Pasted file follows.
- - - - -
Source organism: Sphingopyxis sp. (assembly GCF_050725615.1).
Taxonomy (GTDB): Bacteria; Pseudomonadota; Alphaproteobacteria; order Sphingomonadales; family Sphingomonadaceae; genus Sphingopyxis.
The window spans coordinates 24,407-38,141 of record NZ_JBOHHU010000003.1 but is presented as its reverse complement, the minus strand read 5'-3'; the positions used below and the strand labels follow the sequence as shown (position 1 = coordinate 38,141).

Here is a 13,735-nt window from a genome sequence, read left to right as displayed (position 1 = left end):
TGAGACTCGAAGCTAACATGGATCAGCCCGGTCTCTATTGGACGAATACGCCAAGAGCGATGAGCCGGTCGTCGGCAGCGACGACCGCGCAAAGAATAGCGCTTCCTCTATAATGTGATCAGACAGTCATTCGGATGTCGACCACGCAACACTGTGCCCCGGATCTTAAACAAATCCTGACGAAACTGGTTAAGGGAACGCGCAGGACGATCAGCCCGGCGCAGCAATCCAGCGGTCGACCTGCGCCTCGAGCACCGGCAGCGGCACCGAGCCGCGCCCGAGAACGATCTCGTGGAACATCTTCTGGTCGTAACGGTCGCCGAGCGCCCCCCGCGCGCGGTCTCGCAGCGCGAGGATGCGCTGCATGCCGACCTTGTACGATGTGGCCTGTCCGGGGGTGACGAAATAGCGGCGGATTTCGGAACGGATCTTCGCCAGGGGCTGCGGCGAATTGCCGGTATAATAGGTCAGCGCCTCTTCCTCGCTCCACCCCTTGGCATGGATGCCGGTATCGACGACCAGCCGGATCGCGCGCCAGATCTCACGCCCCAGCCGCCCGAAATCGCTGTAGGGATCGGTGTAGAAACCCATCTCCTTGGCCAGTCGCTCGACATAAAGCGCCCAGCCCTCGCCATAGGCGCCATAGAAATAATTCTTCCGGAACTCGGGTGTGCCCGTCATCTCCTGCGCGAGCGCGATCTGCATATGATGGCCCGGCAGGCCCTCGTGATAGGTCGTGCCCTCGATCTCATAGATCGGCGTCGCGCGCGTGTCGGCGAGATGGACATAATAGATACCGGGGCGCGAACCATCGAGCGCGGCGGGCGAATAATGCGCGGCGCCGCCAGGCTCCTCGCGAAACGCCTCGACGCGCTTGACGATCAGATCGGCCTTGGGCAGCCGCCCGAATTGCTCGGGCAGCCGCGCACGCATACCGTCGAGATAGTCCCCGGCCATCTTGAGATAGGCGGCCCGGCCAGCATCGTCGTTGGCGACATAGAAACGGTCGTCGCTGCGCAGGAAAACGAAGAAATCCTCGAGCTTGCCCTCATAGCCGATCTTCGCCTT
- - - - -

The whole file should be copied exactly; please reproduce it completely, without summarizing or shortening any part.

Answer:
Source organism: Sphingopyxis sp. (assembly GCF_050725615.1).
Taxonomy (GTDB): Bacteria; Pseudomonadota; Alphaproteobacteria; order Sphingomonadales; family Sphingomonadaceae; genus Sphingopyxis.
The window spans coordinates 24,407-38,141 of record NZ_JBOHHU010000003.1 but is presented as its reverse complement, the minus strand read 5'-3'; the positions used below and the strand labels follow the sequence as shown (position 1 = coordinate 38,141).

Here is a 13,735-nt window from a genome sequence, read left to right as displayed (position 1 = left end):
TGAGACTCGAAGCTAACATGGATCAGCCCGGTCTCTATTGGACGAATACGCCAAGAGCGATGAGCCGGTCGTCGGCAGCGACGACCGCGCAAAGAATAGCGCTTCCTCTATAATGTGATCAGACAGTCATTCGGATGTCGACCACGCAACACTGTGCCCCGGATCTTAAACAAATCCTGACGAAACTGGTTAAGGGAACGCGCAGGACGATCAGCCCGGCGCAGCAATCCAGCGGTCGACCTGCGCCTCGAGCACCGGCAGCGGCACCGAGCCGCGCCCGAGAACGATCTCGTGGAACATCTTCTGGTCGTAACGGTCGCCGAGCGCCCCCCGCGCGCGGTCTCGCAGCGCGAGGATGCGCTGCATGCCGACCTTGTACGATGTGGCCTGTCCGGGGGTGACGAAATAGCGGCGGATTTCGGAACGGATCTTCGCCAGGGGCTGCGGCGAATTGCCGGTATAATAGGTCAGCGCCTCTTCCTCGCTCCACCCCTTGGCATGGATGCCGGTATCGACGACCAGCCGGATCGCGCGCCAGATCTCACGCCCCAGCCGCCCGAAATCGCTGTAGGGATCGGTGTAGAAACCCATCTCCTTGGCCAGTCGCTCGACATAAAGCGCCCAGCCCTCGCCATAGGCGCCATAGAAATAATTCTTCCGGAACTCGGGTGTGCCCGTCATCTCCTGCGCGAGCGCGATCTGCATATGATGGCCCGGCAGGCCCTCGTGATAGGTCGTGCCCTCGATCTCATAGATCGGCGTCGCGCGCGTGTCGGCGAGATGGACATAATAGATACCGGGGCGCGAACCATCGAGCGCGGCGGGCGAATAATGCGCGGCGCCGCCAGGCTCCTCGCGAAACGCCTCGACGCGCTTGACGATCAGATCGGCCTTGGGCAGCCGCCCGAATTGCTCGGGCAGCCGCGCACGCATACCGTCGAGATAGTCCCCGGCCATCTTGAGATAGGCGGCCCGGCCAGCATCGTCGTTGGCGACATAGAAACGGTCGTCGCTGCGCAGGAAAACGAAGAAATCCTCGAGCTTGCCCTCATAGCCGATCTTCGCCTT